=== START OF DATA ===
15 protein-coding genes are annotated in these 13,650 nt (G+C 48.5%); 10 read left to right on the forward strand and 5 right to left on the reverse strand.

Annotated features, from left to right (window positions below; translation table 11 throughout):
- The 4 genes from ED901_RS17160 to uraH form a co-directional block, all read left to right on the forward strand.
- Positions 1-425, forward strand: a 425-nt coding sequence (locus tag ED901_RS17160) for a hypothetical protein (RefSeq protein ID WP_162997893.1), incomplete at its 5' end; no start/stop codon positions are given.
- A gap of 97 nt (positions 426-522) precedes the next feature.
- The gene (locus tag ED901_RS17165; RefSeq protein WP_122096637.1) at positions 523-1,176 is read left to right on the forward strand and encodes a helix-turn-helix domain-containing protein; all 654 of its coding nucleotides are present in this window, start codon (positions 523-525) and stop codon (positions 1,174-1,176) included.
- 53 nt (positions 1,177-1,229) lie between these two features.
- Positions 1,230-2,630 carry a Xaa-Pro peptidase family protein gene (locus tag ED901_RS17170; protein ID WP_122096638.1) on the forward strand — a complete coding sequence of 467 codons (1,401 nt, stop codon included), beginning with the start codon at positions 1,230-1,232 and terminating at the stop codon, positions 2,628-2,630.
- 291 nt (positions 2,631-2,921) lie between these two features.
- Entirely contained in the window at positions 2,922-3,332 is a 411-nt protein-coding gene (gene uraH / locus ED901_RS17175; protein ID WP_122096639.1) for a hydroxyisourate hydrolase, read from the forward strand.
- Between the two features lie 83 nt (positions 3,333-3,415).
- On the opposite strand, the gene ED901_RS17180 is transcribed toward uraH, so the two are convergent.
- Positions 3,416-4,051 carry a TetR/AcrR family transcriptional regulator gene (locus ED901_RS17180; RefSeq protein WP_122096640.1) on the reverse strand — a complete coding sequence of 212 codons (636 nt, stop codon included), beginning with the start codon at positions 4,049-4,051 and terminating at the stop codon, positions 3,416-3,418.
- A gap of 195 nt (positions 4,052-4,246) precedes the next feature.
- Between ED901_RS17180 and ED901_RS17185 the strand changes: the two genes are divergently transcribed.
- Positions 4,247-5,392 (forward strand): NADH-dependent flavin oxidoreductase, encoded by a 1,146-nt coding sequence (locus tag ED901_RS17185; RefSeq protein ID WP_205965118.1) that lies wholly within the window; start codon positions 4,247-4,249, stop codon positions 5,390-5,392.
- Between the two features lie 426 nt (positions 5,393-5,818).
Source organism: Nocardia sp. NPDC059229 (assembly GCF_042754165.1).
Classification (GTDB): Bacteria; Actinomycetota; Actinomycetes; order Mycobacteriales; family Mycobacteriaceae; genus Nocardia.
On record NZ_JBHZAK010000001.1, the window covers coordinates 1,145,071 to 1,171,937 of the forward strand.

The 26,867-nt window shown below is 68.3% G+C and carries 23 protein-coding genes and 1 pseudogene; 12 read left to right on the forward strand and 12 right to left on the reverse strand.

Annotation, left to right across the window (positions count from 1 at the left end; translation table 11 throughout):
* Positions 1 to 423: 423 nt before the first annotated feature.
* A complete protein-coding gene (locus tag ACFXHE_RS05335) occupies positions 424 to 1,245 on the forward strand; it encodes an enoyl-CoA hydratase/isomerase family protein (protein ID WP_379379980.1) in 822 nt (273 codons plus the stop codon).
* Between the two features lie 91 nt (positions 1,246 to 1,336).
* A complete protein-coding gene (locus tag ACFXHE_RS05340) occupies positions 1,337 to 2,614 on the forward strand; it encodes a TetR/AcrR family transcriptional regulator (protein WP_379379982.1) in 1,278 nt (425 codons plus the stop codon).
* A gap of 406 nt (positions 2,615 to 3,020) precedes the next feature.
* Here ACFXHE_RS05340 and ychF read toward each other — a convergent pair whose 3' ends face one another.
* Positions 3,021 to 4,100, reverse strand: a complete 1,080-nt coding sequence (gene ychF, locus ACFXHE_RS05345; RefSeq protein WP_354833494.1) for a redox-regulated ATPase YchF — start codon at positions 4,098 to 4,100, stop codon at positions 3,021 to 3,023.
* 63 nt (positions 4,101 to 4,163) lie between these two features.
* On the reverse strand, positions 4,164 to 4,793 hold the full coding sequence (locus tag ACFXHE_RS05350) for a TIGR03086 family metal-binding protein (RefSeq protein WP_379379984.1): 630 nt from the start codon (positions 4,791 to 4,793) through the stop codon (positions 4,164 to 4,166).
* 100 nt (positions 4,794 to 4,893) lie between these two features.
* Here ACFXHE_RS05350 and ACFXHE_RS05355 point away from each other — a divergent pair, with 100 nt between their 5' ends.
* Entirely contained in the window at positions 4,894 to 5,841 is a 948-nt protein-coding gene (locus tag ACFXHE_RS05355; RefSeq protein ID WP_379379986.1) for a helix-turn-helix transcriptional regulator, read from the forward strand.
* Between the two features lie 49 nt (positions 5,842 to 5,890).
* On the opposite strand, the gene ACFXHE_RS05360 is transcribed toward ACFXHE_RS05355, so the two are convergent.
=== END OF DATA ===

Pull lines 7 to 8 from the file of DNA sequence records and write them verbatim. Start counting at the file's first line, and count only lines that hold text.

- 53 nt (positions 1,177-1,229) lie between these two features.
- Positions 1,230-2,630 carry a Xaa-Pro peptidase family protein gene (locus tag ED901_RS17170; protein ID WP_122096638.1) on the forward strand — a complete coding sequence of 467 codons (1,401 nt, stop codon included), beginning with the start codon at positions 1,230-1,232 and terminating at the stop codon, positions 2,628-2,630.